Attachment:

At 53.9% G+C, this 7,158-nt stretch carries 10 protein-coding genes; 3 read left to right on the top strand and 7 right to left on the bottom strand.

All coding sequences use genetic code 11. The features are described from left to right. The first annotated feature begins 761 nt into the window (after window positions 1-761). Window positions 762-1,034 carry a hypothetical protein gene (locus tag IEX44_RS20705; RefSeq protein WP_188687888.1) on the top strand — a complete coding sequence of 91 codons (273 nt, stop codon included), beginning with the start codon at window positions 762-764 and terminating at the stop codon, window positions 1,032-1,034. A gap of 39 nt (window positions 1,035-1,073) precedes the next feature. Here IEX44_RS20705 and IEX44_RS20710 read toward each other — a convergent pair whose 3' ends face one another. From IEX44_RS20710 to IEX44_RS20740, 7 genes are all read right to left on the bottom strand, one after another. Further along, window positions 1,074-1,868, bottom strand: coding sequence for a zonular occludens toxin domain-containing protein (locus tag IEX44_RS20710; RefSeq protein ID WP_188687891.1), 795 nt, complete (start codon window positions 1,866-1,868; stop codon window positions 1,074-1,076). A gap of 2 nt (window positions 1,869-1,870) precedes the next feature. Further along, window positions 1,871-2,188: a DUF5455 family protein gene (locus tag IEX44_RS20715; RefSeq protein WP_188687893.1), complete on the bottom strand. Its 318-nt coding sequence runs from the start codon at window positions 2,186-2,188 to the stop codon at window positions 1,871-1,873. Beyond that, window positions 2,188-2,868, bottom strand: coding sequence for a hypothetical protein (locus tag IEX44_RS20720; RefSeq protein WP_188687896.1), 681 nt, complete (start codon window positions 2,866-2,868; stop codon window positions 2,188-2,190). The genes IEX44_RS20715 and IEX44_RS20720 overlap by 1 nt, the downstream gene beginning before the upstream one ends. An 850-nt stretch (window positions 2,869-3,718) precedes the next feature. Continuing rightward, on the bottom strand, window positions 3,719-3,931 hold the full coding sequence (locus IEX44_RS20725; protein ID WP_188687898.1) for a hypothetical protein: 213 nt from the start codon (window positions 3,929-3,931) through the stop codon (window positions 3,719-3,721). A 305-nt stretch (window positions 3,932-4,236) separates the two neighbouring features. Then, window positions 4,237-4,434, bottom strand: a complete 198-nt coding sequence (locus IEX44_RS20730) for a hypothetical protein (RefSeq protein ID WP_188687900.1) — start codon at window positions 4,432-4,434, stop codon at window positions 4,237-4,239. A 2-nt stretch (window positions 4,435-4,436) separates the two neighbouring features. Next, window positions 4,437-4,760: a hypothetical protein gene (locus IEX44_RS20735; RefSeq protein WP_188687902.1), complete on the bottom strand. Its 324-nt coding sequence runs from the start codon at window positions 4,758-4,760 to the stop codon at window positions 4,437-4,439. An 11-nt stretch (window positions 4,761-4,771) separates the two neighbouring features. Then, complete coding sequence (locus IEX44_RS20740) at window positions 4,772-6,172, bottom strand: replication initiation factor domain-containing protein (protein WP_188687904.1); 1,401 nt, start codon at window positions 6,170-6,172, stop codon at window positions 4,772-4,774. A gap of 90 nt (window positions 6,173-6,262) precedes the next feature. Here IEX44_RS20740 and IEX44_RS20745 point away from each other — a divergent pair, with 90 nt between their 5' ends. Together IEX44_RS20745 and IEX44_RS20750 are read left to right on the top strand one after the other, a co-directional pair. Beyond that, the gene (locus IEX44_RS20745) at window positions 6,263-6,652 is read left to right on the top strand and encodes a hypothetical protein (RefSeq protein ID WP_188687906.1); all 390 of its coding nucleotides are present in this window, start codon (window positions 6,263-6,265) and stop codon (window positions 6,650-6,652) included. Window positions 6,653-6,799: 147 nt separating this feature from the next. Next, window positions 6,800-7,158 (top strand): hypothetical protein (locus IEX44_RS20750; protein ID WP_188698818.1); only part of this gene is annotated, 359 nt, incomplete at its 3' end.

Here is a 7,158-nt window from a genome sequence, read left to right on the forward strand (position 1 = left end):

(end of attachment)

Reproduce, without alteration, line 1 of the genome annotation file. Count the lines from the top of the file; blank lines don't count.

At 53.9% G+C, this 7,158-nt stretch carries 10 protein-coding genes; 3 read left to right on the top strand and 7 right to left on the bottom strand.